The marsh system in general appears to have a limited capacity for assimilating nutrients. Application of phosphorus at a continuous rate of 2.5 kg/ha per week on Everglades test plots caused stress after 3 weeks and extensive biological change and disruption after 8 weeks (Ornes and Steward, 1973). The changes in the composition of the plant community are evidence of the effects that could occur from an increased supply of nutrients into the Everglades ecosystem. Another study, however, has shown that inorganic forms of nitrogen and phosphorus are removed from canal water soon after it moves into the Everglades marshes (Gleason, 1974).

Data collected from many areas in south Florida indicate that pesticide concentrations in water are generally low. This fact is not surprising because most pesticides are insoluble in water and are absorbed readily on sediments. In the sediments of canals or marshes, high concentrations have been found (Klein and others, 1973; Carter and others, 1973). For instance, some soil samples underlying marshes in the Everglades had concentrations of the DDT family (DDT, DDD, and DDE) as much as 1,000 times greater than the concentrations found in water (Klein and others, 1973). Concentrations of the DDT family tend to become higher and accumulate in the higher orders of the Everglades food chain (Klein and others, 1973; Carter and others, 1973; Feltz and Culbertson, 1972). In the Everglades National Park, however, concentrations of the DDT family, dieldrin, and polychlorinated biphenyls (PCB's) in the upper food chain are mostly below the concentrations known to produce either acute or chronic effects (Ogden and others, 1974).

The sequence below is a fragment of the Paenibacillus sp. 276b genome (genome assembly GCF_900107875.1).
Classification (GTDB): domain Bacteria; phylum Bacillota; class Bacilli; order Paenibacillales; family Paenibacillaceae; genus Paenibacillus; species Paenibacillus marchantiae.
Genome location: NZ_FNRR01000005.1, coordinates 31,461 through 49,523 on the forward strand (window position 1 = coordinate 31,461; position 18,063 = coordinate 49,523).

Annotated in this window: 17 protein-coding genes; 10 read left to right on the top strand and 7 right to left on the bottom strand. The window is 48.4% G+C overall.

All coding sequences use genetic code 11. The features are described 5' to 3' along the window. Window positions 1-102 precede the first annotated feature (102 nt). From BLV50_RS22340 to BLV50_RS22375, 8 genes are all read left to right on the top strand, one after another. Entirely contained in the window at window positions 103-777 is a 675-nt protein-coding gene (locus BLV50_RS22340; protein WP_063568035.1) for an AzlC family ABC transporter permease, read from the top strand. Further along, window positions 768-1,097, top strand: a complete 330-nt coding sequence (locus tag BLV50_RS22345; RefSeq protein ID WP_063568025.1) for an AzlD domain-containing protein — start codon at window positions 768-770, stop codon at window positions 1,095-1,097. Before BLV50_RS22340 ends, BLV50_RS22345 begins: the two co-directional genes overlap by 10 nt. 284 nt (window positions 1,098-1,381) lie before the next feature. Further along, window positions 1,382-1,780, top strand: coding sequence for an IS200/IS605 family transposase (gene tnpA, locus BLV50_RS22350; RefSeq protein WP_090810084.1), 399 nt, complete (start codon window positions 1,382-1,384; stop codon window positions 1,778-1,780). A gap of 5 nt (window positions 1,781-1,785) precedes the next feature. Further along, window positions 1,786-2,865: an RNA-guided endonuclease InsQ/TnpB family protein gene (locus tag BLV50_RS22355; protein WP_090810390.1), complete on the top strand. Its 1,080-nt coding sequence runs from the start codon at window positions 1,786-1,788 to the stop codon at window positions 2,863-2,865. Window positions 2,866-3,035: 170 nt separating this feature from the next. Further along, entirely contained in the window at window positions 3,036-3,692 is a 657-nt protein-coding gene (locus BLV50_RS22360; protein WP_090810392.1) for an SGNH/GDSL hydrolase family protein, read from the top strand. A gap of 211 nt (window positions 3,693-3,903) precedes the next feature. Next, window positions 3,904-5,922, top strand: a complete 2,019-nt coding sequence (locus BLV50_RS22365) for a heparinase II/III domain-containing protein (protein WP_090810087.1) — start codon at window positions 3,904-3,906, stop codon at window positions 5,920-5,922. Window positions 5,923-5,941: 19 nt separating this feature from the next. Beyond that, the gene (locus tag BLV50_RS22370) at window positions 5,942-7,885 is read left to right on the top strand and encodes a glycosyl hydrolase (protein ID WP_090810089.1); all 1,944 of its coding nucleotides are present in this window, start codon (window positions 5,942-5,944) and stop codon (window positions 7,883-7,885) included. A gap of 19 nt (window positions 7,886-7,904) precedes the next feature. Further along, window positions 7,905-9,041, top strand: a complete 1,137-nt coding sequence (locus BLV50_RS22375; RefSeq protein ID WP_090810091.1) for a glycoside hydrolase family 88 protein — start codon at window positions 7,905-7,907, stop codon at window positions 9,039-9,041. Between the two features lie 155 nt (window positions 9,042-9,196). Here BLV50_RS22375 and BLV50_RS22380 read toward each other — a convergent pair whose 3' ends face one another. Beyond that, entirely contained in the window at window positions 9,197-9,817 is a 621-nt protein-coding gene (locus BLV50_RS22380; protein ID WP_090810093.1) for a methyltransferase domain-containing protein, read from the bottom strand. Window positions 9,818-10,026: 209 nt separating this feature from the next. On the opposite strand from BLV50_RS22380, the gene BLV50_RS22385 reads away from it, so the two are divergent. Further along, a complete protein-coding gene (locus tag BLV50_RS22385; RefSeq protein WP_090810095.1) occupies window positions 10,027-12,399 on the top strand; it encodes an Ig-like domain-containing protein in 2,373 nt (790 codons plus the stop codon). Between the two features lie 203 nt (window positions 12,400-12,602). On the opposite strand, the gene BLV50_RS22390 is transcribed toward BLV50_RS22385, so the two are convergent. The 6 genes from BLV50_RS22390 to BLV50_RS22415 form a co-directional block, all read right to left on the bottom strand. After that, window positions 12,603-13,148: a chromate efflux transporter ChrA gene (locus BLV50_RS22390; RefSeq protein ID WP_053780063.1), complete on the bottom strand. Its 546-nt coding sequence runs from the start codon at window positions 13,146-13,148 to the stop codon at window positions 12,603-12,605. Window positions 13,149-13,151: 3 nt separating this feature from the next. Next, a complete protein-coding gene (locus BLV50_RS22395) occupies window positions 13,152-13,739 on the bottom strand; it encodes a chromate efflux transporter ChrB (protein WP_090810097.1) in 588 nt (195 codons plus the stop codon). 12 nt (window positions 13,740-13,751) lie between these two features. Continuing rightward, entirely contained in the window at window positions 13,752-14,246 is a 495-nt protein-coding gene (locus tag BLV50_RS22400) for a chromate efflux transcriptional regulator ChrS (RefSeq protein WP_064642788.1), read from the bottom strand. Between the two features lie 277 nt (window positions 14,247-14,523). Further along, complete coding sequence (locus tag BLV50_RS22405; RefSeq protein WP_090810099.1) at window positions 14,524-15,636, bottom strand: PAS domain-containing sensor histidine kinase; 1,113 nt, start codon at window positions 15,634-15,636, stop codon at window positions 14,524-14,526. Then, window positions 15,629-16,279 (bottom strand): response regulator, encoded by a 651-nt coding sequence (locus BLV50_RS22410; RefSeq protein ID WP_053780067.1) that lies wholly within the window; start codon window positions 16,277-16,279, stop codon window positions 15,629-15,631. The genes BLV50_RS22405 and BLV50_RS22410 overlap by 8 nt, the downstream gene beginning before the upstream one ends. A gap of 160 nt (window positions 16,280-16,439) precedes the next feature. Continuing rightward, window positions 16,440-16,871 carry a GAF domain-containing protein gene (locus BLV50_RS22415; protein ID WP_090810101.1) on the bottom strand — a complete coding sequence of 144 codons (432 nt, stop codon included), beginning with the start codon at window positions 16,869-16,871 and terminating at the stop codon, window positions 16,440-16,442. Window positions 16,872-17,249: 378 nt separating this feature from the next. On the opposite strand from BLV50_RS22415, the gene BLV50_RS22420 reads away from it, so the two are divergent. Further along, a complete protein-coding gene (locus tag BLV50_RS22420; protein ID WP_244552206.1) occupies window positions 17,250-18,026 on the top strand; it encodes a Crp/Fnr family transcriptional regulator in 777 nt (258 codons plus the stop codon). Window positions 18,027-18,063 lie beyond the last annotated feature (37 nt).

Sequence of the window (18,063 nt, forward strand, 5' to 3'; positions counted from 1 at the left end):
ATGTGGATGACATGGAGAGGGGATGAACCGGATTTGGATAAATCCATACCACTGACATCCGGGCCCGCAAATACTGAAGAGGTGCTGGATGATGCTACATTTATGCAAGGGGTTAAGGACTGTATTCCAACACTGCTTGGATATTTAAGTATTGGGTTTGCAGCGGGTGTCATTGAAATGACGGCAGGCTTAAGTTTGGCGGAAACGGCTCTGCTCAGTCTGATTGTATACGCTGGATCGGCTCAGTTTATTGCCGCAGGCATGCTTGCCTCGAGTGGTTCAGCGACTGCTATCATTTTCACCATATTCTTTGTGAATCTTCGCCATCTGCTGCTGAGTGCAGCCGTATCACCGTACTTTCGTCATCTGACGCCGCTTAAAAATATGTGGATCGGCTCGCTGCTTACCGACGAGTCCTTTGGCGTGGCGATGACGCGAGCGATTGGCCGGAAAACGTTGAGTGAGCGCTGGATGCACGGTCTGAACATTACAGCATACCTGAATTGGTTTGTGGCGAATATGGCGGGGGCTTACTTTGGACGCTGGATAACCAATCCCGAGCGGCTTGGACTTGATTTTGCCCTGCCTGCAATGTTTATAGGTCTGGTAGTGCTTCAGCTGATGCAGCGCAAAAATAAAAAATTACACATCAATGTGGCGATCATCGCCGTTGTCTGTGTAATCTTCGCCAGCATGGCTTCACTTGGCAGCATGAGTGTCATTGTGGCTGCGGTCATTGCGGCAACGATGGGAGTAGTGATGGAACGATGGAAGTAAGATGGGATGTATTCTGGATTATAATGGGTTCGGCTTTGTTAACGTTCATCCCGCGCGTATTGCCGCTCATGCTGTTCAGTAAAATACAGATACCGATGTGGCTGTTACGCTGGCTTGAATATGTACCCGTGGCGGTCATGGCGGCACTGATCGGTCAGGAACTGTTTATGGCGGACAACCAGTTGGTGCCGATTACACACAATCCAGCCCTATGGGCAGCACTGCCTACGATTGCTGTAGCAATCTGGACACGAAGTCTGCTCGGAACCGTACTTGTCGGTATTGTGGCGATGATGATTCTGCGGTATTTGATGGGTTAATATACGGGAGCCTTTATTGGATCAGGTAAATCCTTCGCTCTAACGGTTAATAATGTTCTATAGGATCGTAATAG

A study of pesticides at 10 sites in the Everglades showed that concentrations of the DDT family in bottom sediments and fish were much more prevalent at sites near agricultural areas than elsewhere. Concentrations of the DDT family in sediment at sites influenced by agriculture averaged 53 µg/kg (micrograms per kilogram) whereas those more remote averaged 31 µg/kg. The difference was most pronounced in fish samples. The average DDT concentration near agricultural areas was 340 µg/kg whereas in more remote areas it was 70 µg/kg (McPherson, 1973b). The data not only show that concentrations of DDT are higher in areas influenced by agricultural activities but also that DDT is more concentrated in organisms in the higher orders of the food chain (Klein and others, 1973).

For comparison, average concentrations of the DDT family in sediment and fish samples collected adjacent to Miami International Airport, an urban-industrial complex, were intermediate between average concentrations in agricultural areas and nonagricultural areas. Average concentrations of the DDT family in sediment and fish near the airport were 34 and 160 µg/kg, respectively (Freiberger and McPherson, 1972).

The toxic effects of pesticides on humans and wildlife are not absolutely clear at this time. It is known that most pesticides are persistent (that is, they are not easily degradable) and that they accumulate in the fatty tissues of both humans and wildlife. A human being may easily accumulate and retain pesticides in his tissues by consuming fish or meat from animals that have accumulated pesticides in their systems.

Much of the information on the effects of pesticides comes from the study of birds. Some species of falcons, hawks, and eagles have laid thin-shelled eggs, probably because of intake of pesticides of the DDT family. Experimental evidence shows that DDE, a metabolite of DDT, reduces the birds' ability to produce calcium for eggshells, thereby causing premature breakage and consequently limited offspring. Concentrations as low as 10,000 µg/kg in bird eggs might result in impaired reproductive success in some species. The highest concentration of DDE in bird eggs found in this study, however, was slightly over 1,000 µg/kg detected in osprey eggs (Ogden and others, 1974).